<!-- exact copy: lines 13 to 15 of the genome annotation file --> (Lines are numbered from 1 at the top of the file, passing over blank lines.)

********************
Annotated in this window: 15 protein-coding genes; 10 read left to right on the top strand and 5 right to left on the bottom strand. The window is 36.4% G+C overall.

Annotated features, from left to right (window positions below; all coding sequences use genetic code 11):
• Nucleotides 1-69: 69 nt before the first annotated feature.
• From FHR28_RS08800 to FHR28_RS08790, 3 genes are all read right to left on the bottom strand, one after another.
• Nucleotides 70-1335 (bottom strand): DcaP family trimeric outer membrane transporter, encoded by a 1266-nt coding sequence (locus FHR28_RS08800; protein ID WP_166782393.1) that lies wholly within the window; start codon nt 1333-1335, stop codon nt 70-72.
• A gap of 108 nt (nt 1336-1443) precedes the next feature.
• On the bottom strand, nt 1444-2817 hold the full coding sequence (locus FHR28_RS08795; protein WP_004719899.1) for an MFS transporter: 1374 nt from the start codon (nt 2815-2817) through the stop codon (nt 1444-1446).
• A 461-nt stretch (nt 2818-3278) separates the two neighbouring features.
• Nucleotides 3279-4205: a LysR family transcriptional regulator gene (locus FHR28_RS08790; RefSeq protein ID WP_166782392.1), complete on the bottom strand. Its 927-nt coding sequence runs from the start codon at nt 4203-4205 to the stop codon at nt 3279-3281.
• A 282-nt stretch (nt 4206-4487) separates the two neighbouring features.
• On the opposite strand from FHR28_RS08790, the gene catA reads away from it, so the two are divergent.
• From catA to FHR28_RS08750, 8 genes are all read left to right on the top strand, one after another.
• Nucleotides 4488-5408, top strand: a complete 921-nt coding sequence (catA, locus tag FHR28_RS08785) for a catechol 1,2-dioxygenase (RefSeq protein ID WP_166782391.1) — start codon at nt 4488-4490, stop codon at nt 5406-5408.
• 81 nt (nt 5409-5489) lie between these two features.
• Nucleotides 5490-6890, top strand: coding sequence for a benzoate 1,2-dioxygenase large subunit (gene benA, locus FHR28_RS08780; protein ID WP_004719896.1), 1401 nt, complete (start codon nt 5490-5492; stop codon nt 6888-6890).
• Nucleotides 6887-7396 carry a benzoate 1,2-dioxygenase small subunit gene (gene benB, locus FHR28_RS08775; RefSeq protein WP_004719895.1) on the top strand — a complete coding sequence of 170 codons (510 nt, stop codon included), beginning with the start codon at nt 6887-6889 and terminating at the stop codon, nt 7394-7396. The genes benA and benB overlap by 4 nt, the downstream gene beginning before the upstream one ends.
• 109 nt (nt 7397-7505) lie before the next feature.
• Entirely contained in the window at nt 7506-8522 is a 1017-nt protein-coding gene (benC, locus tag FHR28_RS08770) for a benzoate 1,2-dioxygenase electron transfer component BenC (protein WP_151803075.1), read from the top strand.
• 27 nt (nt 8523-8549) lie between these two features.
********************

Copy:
• Nucleotides 4488-5408, top strand: a complete 921-nt coding sequence (catA, locus tag FHR28_RS08785) for a catechol 1,2-dioxygenase (RefSeq protein ID WP_166782391.1) — start codon at nt 4488-4490, stop codon at nt 5406-5408.
• 81 nt (nt 5409-5489) lie between these two features.
• Nucleotides 5490-6890, top strand: coding sequence for a benzoate 1,2-dioxygenase large subunit (gene benA, locus FHR28_RS08780; protein ID WP_004719896.1), 1401 nt, complete (start codon nt 5490-5492; stop codon nt 6888-6890).